It’s time for a code of ethics for persuasive technology in marketing and communications

Nothing can be more central to who we are as people than the choices we make. And we in the marketing and communications industry make our living affecting those choices. Now, we have access to increasingly powerful persuasive technology – new ways to find, analyse, and persuade people.

It is time for a code of ethics for the use of persuasive technology in marketing and communications.

Where does effective marketing end, and unacceptable manipulation begin?

[Photo by Sagar Dani on Unsplash]

This is a question I’ve been asking myself often lately. I make my living trying to affect the choices people make. Everyone in the marketing and communications industry does. Clients hire us to change the way people choose, act, talk, and think. Often that’s a question of choosing one brand of product over another, but the range of tasks we take on is vast, and we use some pretty advanced technology to do this work.

Concerns about the persuasive power of technology aren’t new. Berdichevsky and Neuenschwander coined the term “persuasive technology” over 20 years ago. But there are a few things we can do now that we couldn’t do back in 1999.

Let’s have a look at some persuasive technology I have access to, as an ordinary member of the marketing and communications industry.

  • Mass surveillance: the ability to monitor the activity and interactions of large numbers of people though aggregated social media and mobile data
  • Analytics/predictive technology: the ability to segment large audiences into finely defined persuadable groups, through big-data analytical techniques
  • Behavioural segmentation and optimization: the ability to fine-tune messaging to persuade specific types or groups of people through the application of behavioural science techniques such as personality mapping
  • Micro-targeting: the ability to make messages reach certain types of people at a critical point in time, such as close to a purchase decision, or in a particular emotional state

None of these techniques is intrinsically good or bad. And for our clients, they represent an incredibly valuable set of capabilities. Take them together and we can do some really, really sophisticated campaigns aimed at valuable outcomes. When we deploy these techniques appropriately, we can connect people with opportunities that improve their lives and the lives of those around them, while growing economies. There’s no question that we should stop using them.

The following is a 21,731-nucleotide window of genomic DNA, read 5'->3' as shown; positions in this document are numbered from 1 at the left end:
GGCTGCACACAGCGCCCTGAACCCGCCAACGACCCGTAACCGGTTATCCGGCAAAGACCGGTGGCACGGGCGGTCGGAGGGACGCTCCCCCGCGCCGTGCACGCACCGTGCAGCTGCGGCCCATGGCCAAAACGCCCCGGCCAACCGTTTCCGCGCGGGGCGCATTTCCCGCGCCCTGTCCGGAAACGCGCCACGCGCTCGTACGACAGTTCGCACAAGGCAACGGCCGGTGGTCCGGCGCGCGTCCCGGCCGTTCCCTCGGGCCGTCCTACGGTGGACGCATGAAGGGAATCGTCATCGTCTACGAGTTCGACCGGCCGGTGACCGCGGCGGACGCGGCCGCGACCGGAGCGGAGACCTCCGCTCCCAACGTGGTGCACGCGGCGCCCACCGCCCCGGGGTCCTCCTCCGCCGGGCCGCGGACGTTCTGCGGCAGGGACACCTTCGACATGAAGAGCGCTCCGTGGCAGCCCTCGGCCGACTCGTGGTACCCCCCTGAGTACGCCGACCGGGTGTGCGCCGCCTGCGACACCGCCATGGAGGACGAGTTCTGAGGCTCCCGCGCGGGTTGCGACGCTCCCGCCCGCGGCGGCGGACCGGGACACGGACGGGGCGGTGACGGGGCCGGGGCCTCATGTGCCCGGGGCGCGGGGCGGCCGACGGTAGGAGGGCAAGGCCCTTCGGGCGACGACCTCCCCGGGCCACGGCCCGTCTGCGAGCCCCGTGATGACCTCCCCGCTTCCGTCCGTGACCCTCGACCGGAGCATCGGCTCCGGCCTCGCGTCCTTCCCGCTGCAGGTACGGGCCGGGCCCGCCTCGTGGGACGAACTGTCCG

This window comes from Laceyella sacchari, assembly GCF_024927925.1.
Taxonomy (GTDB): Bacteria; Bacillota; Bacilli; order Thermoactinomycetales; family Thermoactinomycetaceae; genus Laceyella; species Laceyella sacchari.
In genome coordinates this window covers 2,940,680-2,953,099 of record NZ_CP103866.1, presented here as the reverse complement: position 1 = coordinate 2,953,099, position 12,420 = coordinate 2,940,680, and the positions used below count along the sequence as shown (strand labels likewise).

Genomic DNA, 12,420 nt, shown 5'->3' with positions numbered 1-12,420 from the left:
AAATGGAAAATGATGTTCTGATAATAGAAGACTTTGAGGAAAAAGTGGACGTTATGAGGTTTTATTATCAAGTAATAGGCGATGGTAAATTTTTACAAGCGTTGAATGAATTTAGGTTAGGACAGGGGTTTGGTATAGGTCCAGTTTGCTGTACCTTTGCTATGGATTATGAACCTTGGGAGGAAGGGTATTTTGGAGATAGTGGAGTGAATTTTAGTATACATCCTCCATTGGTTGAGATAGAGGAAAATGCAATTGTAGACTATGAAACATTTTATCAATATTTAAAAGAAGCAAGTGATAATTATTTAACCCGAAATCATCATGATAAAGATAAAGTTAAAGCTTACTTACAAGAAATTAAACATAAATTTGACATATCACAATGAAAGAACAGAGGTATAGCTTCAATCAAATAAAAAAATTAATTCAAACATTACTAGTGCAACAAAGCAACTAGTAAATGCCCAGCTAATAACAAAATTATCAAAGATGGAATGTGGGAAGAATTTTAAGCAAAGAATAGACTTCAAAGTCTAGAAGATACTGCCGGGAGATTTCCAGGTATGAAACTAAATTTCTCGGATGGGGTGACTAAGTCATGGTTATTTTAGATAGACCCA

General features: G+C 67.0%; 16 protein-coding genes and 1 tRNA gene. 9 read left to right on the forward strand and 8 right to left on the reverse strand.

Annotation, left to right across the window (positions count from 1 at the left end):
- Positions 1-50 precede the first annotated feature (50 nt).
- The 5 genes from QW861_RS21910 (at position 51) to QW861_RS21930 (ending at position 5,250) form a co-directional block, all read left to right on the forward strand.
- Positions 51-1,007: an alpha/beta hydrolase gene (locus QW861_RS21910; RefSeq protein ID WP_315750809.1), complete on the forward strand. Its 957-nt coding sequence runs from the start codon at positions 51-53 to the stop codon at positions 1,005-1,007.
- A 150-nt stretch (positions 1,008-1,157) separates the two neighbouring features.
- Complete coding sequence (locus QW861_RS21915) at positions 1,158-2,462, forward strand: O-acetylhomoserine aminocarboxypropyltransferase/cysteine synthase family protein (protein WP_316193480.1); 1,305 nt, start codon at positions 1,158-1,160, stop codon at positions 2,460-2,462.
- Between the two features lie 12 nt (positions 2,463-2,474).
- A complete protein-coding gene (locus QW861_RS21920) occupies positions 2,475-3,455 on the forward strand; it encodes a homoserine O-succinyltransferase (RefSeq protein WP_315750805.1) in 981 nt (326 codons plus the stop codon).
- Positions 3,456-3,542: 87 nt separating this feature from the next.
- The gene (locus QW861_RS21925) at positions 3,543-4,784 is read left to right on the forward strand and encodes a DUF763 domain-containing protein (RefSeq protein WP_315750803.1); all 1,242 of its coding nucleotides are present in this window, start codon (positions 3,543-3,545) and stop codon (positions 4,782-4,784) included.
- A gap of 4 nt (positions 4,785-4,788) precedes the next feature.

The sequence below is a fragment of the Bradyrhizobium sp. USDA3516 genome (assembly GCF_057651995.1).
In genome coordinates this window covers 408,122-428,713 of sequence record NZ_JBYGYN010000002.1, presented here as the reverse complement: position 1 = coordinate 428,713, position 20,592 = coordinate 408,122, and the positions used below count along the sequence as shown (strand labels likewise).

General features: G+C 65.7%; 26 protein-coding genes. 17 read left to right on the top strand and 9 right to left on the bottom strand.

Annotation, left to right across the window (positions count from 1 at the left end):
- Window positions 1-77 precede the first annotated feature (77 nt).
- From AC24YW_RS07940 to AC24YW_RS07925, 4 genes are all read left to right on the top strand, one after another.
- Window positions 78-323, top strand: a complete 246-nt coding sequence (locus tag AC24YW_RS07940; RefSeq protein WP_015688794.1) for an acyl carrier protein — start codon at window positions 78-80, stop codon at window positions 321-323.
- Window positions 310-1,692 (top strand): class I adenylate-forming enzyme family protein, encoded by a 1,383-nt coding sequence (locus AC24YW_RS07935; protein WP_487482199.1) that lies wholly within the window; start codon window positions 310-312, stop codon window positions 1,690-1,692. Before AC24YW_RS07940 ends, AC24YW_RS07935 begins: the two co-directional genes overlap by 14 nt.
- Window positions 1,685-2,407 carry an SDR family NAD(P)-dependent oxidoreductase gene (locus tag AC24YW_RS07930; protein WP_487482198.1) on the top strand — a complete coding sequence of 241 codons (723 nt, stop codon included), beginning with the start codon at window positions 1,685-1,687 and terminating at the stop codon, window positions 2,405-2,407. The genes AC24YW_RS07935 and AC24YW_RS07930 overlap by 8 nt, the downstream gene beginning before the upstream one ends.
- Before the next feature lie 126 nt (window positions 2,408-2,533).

But how do we know when we are taking it too far?

When I tell colleagues and clients about everything that we can do, I often get the same question:

Isn’t this all very Cambridge Analytica?

[Photo by Craig Whitehead on Unsplash]

It’s a valid question. Cambridge Analytica famously used advanced persuasive technologies to shift elections, including the Brexit referendum in the UK and Trump’s election in the USA.

So what makes us any different? If Cambridge Analytica had been fighting for the liberal internationalist side – the Remain Campaign or Clinton’s presidential campaign – would what they did have been acceptable? Would Democrats and Remainers be cheering them as liberal heroes?

I certainly hope not. It’s no secret that I’m a liberal internationalist, but even if Cambridge Analytica had been pulling for the side I agreed with, they still did serious wrong. First, they built their segmentation and targeting campaigns on stolen data. Second, they lied in the messaging that they distributed.

And that shows us something else. Regardless of the aim of a given persuasive campaign, there is an ethical way to use persuasive technology – and an unethical way.

It’s time for a code of ethics for the use of persuasive technology in the Marketing and Communications industry.

[Photo by Rob Curran on Unsplash]

In the industry and in society at large, more and more attention is being focused on the ethical use of the technology of persuasion. Trust in institutions including the media and large tech companies is eroding.

There are already regulations and codes of ethics for advertising, for PR and for AI in general. However, there is no specific code or principles for the technology of persuasion, or for the use of AI in marketing and communications.

This is why I believe it is time for a code of ethics for the use of AI in marketing. National or international legislation is far behind the curve of change for this topic. It is time for the industry to come together and agree on a set of principles that define where effective marketing ends and unacceptable manipulation begins.

I’m not here to lay this code out alone – that is far beyond my authority or my expertise. This will take a concerted effort from thought leaders in the marketing and communications industry, but also beyond it: in academia, in ethics, in tech companies, in governments and the military.

Nevertheless, this is something that must be done, and it must be done now. Our capabilities and our power are growing day by day – I see the truth of this at work every day.

Nothing can be more central to who we are than the choices we make. Those choices have always been shaped by what we read, see and hear. But until recently what we all read, see and hear couldn’t be fine-tuned with such power and detail. It’s time to take a look at that power and decide how we should – and should not – use it.

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